Download the free Kindle app and start reading Kindle books instantly on your smartphone, tablet or computer – no Kindle device required. Learn more
Read instantly on your browser with Kindle Cloud Reader.
Using your mobile phone camera, scan the code below and download the Kindle app.
Please enter your mobile phone number or email address
By pressing "Send link", you agree to Amazon's Conditions of Use.
You consent to receive an automated text message from or on behalf of Amazon about the Kindle App at your mobile number above. Consent is not a condition of any purchase. Message and data rates may apply.
Tai Chi Odyssey, Vol. 1: History and Practical Methods Kindle Edition
Dr. Linda Lehrhaupt’s chapter inspires one to practice by explaining how mental changes occur in a student during initial weeks of classes. Although most taiji classes are offered by individuals in their own schools, a number of classes are also offered in academic settings. Andrew Peck gives a fine example of how taiji is taught in a university setting.
Other authors present subtle aspects of practice—be it eye movement, circles that exist even in movements that appear to be liner, benefits derived from solo and group practice, or the too often elusive element of relaxation. All these chapters will prove valuable to anyone wishing to improve their quality of practice and thus to reap more health benefits taiji has to offer. The same embodied principles can be utilized in martial applications.
Peter Lim wrote two chapters. In one he details general taiji principles that are put into the practice, while in the other chapter he looks specifically at how the principles can be applied in combat. His chapters provide a solid foundation for better understanding tuishou, the two-person push-hands practice that Herman Kaus and Hal Mosher (with the help of Allen Pittman) discuss. Greg Wolfson (with the help of Scott Rodell) writes about push-hands and sanshou—a high-level two-person practice of combative training. Russ Mason’s short but pertinent chapter samples two favorite techniques: wardoff and diagonal flying.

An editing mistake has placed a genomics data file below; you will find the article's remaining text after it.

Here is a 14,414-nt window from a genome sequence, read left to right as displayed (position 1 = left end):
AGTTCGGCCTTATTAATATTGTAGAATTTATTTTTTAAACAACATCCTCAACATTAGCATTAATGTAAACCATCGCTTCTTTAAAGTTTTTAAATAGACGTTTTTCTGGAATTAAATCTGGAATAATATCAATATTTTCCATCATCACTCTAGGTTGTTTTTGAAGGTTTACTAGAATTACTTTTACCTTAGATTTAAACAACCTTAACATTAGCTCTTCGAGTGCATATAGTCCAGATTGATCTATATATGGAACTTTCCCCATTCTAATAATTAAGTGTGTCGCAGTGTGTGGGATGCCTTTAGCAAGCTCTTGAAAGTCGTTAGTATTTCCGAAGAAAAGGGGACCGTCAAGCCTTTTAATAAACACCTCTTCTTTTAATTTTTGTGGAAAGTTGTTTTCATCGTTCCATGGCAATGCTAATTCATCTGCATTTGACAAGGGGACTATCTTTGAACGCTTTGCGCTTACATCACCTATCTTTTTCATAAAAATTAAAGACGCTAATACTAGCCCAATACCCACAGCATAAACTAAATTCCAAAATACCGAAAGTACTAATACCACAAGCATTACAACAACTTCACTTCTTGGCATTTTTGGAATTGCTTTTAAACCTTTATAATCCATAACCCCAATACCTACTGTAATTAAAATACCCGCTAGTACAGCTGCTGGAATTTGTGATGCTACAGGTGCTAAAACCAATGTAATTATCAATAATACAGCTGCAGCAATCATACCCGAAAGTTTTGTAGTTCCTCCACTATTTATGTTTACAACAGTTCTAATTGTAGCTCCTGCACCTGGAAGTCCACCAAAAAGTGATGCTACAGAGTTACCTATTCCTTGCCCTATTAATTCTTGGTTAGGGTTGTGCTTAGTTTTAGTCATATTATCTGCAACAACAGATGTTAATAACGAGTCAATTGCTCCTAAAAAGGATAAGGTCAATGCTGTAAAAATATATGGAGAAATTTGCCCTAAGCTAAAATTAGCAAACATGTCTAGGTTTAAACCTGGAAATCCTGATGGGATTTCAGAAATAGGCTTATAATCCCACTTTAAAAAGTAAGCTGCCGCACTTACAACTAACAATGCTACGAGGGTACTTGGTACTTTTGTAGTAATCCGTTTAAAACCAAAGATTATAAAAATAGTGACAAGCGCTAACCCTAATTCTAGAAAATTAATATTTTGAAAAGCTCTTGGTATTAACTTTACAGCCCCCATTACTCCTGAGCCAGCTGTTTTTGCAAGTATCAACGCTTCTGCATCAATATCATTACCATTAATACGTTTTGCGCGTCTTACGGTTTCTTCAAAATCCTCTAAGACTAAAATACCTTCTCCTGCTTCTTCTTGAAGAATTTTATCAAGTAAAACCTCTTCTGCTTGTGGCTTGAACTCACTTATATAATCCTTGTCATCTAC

The chapters by Donald Mainfort and Joel Stein are relatively unique in that they look at the variety of taiji forms—contrasting the original Chen Style with the Yang Style, and the large and medium frames—helping us better understand how and why routines differ, and which may be better suited for particular individuals. As a result, we can also see why movements from different styles can blend into anyone’s practice.
Comprised of articles previously published in the Journal of Asian Martial Arts—we are highly optimistic that you will find something on each page of this anthology to be of great use in your understanding and practice.
- ASIN : B077VXWW7F
- Publisher : Via Media Publishing (30 November 2017)
- Language : English
- File size : 5784 KB
- Text-to-Speech : Enabled
- Screen Reader : Supported
- Enhanced typesetting : Enabled
- X-Ray : Not Enabled
- Word Wise : Enabled
- Print length : 145 pages
|5 star (0%)||0%|
|4 star (0%)||0%|
|3 star (0%)||0%|
|2 star (0%)||0%|
|1 star (0%)||0%|